Bit by bit, more of the story seeps out about what lay behind the decision by Hewlett-Packard board’s to give Chief Executive Officer Mark Hurd the boot, albeit one stuffed with millions of bucks.
Now it seems there were so many grounds for firing, you have to wonder why he stayed so long and got such a lovely package when he left.
It wasn’t just that he had an inappropriate (however nonsexual) relationship with a contractor whose resume as a B-movie actress made her an odd choice to help run company events for HP.
Nor was it merely that Hurd tried to cover up his company-paid dinners and meetings with her by misrepresenting expense reports. Those were the reasons the board gave when it pushed him out the door on Aug. 6.
No, the final straw, anonymous sources close to the board now tell us, was that Hurd settled the woman’s sexual harassment complaint without telling the board, thus scuttling a mediation and denying HP investigators material for their sexual-harassment probe.
Hurd’s side of the story, also told through anonymous sources, contradicts that version. HP supposedly urged him to settle the complaint and knew that he was doing so.
Take a Leap
But maybe that’s not it, either. Perhaps directors wanted to dump him for altogether different reasons and leapt at the chance presented by the sexual harassment complaint and expense report fudging.
That’s the theory offered by New York Times columnist Joe Nocera, who slams the board for not saying what was really troubling about Hurd.
However popular the CEO was on Wall Street for turning around HP, he was widely despised closer to home for brutal cost-cutting while luxuriating in his compensation, $146 million in the four years beginning in fiscal 2005.
And, in slicing off massive chunks of R&D dollars, he shrank HP’s ability to keep up with, much less surpass, competitors in this fast-moving field, Nocera argues. Hurd chose short-term gains over investing in the future.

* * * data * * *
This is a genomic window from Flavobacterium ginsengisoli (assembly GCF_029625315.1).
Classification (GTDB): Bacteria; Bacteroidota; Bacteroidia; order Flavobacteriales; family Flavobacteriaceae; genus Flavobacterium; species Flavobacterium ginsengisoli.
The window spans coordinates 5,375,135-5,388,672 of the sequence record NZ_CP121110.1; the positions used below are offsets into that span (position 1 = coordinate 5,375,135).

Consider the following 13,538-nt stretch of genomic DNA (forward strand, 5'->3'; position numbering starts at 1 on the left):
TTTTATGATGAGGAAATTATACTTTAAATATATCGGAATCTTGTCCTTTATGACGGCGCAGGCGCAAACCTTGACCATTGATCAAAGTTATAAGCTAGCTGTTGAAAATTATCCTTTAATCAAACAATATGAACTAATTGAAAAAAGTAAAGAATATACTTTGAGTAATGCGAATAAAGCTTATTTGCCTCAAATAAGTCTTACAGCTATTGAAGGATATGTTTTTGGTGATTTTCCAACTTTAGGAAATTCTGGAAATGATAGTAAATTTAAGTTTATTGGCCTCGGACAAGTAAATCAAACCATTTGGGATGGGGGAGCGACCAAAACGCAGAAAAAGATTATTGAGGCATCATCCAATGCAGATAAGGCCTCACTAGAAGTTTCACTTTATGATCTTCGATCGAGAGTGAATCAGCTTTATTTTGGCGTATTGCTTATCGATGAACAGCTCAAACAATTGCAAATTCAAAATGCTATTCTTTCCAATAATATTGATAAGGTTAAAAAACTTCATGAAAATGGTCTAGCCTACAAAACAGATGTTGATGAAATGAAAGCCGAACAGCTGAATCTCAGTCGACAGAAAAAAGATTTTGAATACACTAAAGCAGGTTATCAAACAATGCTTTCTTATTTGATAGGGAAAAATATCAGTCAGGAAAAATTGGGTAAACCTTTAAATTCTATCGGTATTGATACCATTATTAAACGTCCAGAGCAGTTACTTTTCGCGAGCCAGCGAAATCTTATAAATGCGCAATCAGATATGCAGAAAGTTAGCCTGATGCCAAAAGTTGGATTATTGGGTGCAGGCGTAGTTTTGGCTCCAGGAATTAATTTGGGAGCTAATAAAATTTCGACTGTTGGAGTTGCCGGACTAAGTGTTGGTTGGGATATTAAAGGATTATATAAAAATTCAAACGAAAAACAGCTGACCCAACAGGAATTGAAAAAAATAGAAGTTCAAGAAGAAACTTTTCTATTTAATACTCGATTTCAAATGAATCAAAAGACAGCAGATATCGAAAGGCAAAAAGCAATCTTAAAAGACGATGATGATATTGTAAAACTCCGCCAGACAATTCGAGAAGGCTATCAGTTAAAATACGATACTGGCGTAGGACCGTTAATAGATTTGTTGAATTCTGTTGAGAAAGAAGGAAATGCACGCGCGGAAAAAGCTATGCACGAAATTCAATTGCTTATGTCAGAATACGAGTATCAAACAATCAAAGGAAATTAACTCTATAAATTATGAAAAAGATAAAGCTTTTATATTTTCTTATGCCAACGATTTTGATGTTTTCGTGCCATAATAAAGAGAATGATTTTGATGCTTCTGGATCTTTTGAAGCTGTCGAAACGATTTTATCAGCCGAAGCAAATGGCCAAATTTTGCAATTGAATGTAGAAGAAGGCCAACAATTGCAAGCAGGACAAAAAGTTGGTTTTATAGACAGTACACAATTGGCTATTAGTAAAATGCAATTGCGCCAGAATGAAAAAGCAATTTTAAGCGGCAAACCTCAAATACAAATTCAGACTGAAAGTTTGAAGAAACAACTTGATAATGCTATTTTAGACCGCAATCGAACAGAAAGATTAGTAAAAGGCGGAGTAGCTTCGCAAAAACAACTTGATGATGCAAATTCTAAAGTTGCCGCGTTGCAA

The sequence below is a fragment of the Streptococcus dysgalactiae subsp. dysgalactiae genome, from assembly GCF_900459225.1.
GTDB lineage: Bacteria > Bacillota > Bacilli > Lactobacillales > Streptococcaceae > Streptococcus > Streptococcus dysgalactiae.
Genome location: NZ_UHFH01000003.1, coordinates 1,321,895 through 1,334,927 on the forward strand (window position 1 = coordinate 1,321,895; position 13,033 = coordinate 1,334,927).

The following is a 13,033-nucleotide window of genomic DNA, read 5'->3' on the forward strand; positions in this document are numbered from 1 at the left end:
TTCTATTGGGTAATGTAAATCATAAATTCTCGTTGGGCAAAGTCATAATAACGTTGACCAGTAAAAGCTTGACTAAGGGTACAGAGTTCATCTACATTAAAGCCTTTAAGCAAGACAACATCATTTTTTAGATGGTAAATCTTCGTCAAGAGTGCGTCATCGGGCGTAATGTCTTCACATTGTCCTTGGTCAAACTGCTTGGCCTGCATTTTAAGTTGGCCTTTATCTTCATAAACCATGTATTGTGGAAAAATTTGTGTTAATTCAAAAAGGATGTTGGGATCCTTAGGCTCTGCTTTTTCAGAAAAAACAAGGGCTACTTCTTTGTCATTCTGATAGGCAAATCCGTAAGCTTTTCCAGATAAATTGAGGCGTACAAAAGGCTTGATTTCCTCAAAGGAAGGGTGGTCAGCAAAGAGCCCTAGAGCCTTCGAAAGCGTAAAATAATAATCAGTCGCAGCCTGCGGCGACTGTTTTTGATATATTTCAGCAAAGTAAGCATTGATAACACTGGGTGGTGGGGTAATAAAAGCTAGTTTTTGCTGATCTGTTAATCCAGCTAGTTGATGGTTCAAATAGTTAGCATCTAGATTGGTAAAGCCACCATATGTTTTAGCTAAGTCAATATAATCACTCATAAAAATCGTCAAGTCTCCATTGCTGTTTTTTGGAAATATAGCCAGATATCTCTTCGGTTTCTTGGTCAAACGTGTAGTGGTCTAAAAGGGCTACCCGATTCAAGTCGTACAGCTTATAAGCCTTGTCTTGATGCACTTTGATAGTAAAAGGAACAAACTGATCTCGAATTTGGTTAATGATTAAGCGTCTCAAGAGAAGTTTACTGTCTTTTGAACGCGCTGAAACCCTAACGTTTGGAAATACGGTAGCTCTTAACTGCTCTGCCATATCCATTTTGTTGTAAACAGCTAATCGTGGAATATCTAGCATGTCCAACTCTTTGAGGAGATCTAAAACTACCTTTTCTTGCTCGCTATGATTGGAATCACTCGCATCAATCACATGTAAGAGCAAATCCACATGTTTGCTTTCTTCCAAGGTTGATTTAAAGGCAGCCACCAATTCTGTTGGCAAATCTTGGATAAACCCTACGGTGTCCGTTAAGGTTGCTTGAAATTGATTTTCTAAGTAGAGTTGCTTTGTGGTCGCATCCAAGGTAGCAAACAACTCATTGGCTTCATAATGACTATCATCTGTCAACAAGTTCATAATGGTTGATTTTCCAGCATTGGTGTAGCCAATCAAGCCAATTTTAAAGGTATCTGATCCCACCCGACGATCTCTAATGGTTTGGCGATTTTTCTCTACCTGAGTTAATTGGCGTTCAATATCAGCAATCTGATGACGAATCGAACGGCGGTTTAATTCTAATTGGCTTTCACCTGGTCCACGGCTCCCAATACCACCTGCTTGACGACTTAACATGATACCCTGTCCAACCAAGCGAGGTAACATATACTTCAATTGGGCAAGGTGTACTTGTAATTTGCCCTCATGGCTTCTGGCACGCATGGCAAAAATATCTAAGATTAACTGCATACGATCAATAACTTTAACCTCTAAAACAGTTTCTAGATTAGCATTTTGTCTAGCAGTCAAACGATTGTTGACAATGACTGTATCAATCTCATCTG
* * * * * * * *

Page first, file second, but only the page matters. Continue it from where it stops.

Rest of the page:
Whatever the specifics, this much is clear: The board lost trust in Hurd, and that’s reason enough to shove him aside. That’s what it should have done.
“You have to have confidence and trust in the person going forward,” says Charles Elson, corporate governance expert and professor at the University of Delaware. Otherwise, “You have to sever the relationship.”
That sentiment should outweigh the opinion of those who seem to believe short-term financial success is everything when judging a CEO.
The most biting public criticism of the sacking comes from Lawrence Ellison, Oracle’s CEO and a friend of Hurd’s. In an e-mail to the New York Times, he slammed the board for its decision.
Directors are “desperately grasping at straws in trying to publicly explain the unexplainable; how a false sexual harassment claim and some petty expense report errors led to the loss of one of Silicon Valley’s best and most respected leaders,” Ellison wrote.
So far, there’s plenty of open space on Ellison’s bandwagon.
True, a retirement fund that invests in HP filed suit against the board over Hurd’s ouster, but not because it thought his treatment unwarranted. Brockton Contributory Retirement System in Massachusetts complains that directors didn’t act quickly, transparently or severely enough.
The fact that directors handed Hurd a package worth an estimated $40 million to $50 million as he left especially galls. The board should have fired him for cause, which would have denied him most of that package, the plaintiff argues, rather persuasively.
But for the most part, Wall Street hated to lose Hurd and showed it. The shares have declined about 14 percent since he was canned.
Investors should have been pleased at the news that a board had taken a courageous step to make good on its corporate policy of demanding honesty and integrity from its people. But, in spite of the painful lessons taught by poor corporate governance, short-term gain still counts the most for investors.
The blow to the share price doesn’t make his firing wrong. It means that directors really, really wanted him out the door, knowing full well it was going to cost the company in market value.
Cougars Versus Kittens
However fascinating, the details as to why hardly matter. No, it doesn’t look good for Hurd that he personally interviewed and hired Jodie Fisher shortly after her brief stint as a contestant on the reality TV show, “Age of Love,” which would be degrading if it weren’t so stupid. Eliminated early, Fisher was one of several “cougars” in their 40s competing against “kittens” in their 20s for the affection of a 30ish bachelor.
Her relationship with the married CEO never turned sexual, according to all accounts. And the board found the harassment claim baseless, whether or not it was hindered in its investigation by the settlement. But while looking into that, investigators found that Hurd had tried to cover up his get-togethers with Fisher by saying he dined by himself or someone else, and that he overpaid her for her work.
A company scandal in 2006, which implicated Hurd who nonetheless survived it, prompted an overhaul of HP’s business standards. Hurd was a tough enforcer.
That code contains no exceptions for executives, no matter how much they may have boosted share price. Hurd knew that and he paid the right price for trying to dance around it.
(Ann Woolner is a Bloomberg News columnist. The opinions expressed are her own.)
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